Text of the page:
The Color of Justice

By Evans C. Anyanwu If abolitionist Frederick Douglas appeared today in New Jersey and asked for political support from the African

By Evans C. Anyanwu

If abolitionist Frederick Douglas appeared today in New Jersey and asked for political support from the African American community, he might be surprised at the fact that his political affiliation would far eclipse his accomplishments. Douglas was a Republican.

In April of 1865, shortly after the Civil War ended, and President Abraham Lincoln was assassinated, Douglas gave a speech at the Annual Meeting of the Massachusetts Anti-Slavery Society in Boston. At issue was the voting rights of Black men and to this subject Douglas remarked:

“I have had but one idea for the last three years to present to the American people, and the phraseology in which I clothe it is the old abolition phraseology. I am for the immediate, unconditional, and universal enfranchisement of the black man, in every State in the Union. Without this, his liberty is a mockery; without this, you might as well almost retain the old name of slavery for his condition; for in fact, if he is not the slave of the individual master, he is the slave of society, and holds his liberty as a privilege, not as a right. He is at the mercy of the mob, and has no means of protecting himself.”

Drawing loud applauses from the previous line, Douglas went right into the heart of his speech. He deviated from the conventional thought of most abolitionists, which at the time was that the right to vote should come last. The immediate need for African Americans, most thought, was to end slavery, organize and let voting naturally come at the end of the abolitionist movement. Douglas remarked: “It may be objected, however, that this pressing of the Negro’s right to suffrage is premature. Let us have slavery abolished, it may be said, let us have labor organized, and then, in the natural course of events, the right of suffrage will be extended to the Negro. I do not agree with this.”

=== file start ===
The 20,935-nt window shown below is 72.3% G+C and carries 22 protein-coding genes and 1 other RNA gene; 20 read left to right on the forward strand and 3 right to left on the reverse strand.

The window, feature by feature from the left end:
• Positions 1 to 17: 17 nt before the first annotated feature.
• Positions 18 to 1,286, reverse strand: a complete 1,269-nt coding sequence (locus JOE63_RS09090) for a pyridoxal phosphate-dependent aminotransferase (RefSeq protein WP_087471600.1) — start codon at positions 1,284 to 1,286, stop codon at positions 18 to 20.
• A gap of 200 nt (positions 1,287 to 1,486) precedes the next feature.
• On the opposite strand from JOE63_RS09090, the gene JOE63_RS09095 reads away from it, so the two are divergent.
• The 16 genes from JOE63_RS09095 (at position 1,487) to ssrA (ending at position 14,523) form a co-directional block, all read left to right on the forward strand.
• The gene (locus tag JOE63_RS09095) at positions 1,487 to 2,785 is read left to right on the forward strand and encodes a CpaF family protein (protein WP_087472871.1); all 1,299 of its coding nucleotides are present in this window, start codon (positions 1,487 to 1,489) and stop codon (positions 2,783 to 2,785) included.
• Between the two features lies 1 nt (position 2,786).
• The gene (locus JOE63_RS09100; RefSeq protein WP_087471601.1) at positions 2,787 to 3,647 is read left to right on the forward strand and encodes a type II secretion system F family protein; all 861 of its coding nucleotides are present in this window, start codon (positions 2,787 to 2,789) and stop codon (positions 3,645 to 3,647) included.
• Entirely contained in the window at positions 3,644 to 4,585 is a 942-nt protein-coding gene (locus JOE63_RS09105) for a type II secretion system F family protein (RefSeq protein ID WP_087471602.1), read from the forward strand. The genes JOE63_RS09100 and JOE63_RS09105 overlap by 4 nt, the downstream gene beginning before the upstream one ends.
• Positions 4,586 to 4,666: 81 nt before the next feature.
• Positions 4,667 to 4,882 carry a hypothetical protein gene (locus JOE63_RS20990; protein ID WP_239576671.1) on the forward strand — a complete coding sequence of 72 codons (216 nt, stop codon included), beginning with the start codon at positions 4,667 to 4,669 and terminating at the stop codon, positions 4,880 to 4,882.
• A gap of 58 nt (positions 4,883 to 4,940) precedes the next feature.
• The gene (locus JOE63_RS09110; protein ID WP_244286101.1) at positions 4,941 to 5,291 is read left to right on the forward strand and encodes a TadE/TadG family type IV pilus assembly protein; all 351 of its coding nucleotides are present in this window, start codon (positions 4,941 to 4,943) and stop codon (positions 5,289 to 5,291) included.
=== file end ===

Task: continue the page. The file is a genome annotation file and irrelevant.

Five years after his speech, the ratification of the Fifteenth Amendment to the United States Constitution prohibited the States and Federal government from denying African Americans the right to vote. Thereafter, Thomas Mundy Peterson, a Republican, on March 31, 1870 cast the first vote ever by a Black man, under the just-enacted Amendment, during the Perth Amboy, New Jersey, School Board Elections.

The right to vote, not only for African Americans, but for women, was very important to Douglas. So it is with this background that I write about a very important vote to ensue. There is likely to be a committee vote this month to advance the nomination of Bruce A. Harris, Esq. to the Supreme Court of the same State where Thomas Mundy Peterson cast his historic vote.

Harris, to the best of my knowledge, is not endorsed by any African American organizations, including those that I am a member of; and I have made fruitless inquiries as to the dearth of support.

The deafening silence by African American organizations as to the nomination of Harris underscores a serious problem in my community. For too many African Americans, Black equals Democrat and liberal. Accordingly, if one is Republican and Black, he or she is not “our kind of Black.” This monolithic approach to politics robs, and continues to deprive, African Americans of greater political clout. If the community desires the advancement of African Americans, need it be only for the advancement of African American Democrats? Working only one side of the aisle results in the absence of African American interests at the table where decisions are made that affect African American interests.

Of course, Harris is a Black, Republican Yale Law School graduate. The last time a Black Republican Yale Law School graduate was scheduled to appear before a legislative body for approval to advance to the position of Supreme Court Justice, it was Clarence Thomas; and the backlash from that moment in time—for African Americans— fails to fade from memory.

For better or for worse, Harris is not Clarence Thomas. He is an attorney, and for eight years served on the council of the borough of Chatham. Last fall he was elected as the borough’s Mayor. As any councilman or mayor will attest to, their job entails real world problem solving. He thus has the background, that of an elected official, that many credit for Justice Sandra Day O’Connor’s ability to apply the letter of the law in a pragmatic fashion.

Harris has no record of involvement in matters likely to be detrimental to Blacks, Whites Republicans or Democrats. All Harris has that appears to make African Americans uneasy, is the scarlet letter “R”, Republican.

I am in no way saying that Harris is akin to Frederick Douglas; or even Clarence Thomas. I just ask that my community remember to judge one by the contents of his character and not by the contents of his voter registration form. Only when we do this do we honor Douglas, Peterson and the power of the vote.

The author is an attorney with Anyanwu Associates, LLC

The Color of Justice